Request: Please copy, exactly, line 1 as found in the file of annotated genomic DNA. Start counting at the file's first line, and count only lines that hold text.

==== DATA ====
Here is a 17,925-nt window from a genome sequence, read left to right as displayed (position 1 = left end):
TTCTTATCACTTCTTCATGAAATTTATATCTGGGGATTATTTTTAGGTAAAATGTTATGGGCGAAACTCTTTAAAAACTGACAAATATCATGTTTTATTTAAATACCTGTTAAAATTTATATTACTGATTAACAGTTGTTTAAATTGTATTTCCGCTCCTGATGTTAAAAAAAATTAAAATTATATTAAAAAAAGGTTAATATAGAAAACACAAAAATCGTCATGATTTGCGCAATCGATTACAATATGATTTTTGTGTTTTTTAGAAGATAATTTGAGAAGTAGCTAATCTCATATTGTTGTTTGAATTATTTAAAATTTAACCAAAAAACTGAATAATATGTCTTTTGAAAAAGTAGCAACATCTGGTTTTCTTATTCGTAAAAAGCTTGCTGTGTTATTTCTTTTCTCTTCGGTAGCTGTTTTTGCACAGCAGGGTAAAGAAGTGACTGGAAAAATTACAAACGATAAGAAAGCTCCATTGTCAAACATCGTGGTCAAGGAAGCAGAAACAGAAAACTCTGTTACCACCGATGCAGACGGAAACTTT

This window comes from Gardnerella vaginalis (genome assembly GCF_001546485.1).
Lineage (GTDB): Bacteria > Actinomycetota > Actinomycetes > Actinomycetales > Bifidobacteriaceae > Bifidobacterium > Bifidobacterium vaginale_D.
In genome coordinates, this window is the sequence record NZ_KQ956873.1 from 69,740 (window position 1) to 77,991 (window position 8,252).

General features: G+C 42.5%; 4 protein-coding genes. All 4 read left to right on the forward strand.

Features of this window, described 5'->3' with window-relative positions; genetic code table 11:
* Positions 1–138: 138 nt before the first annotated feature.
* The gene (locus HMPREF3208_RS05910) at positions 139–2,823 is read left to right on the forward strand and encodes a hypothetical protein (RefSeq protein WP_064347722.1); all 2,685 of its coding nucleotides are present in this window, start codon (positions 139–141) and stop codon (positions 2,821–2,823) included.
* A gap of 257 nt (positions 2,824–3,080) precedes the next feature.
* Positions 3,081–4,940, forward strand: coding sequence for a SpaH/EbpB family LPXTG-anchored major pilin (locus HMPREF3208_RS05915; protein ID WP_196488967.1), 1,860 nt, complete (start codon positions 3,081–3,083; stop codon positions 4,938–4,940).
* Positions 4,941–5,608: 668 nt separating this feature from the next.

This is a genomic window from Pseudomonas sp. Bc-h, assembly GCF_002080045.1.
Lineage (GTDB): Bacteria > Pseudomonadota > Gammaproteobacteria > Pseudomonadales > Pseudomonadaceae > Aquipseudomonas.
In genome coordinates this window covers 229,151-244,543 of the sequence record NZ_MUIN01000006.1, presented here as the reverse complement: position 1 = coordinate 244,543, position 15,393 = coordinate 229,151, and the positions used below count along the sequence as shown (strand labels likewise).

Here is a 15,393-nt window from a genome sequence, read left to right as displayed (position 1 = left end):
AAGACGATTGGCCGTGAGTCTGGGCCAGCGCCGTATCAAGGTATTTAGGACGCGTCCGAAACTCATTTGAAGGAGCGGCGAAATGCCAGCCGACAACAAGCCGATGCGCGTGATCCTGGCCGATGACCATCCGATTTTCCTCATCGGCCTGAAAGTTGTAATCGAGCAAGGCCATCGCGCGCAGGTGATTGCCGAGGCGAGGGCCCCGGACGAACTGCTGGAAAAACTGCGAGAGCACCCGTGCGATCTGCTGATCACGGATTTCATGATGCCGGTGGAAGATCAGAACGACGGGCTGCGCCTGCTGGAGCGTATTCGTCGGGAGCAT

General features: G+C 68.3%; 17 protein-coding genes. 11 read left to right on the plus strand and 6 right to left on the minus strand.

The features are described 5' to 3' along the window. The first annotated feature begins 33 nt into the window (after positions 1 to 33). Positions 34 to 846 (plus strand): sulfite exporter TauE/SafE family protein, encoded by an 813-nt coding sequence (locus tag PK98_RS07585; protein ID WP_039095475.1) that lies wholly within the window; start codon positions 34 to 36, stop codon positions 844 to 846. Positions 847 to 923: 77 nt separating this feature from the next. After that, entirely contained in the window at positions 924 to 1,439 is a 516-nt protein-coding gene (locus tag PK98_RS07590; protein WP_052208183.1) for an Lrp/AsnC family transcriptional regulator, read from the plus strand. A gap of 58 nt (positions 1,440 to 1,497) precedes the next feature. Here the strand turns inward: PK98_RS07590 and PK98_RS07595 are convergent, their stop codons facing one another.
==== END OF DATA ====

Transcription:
Here is a 17,925-nt window from a genome sequence, read left to right as displayed (position 1 = left end):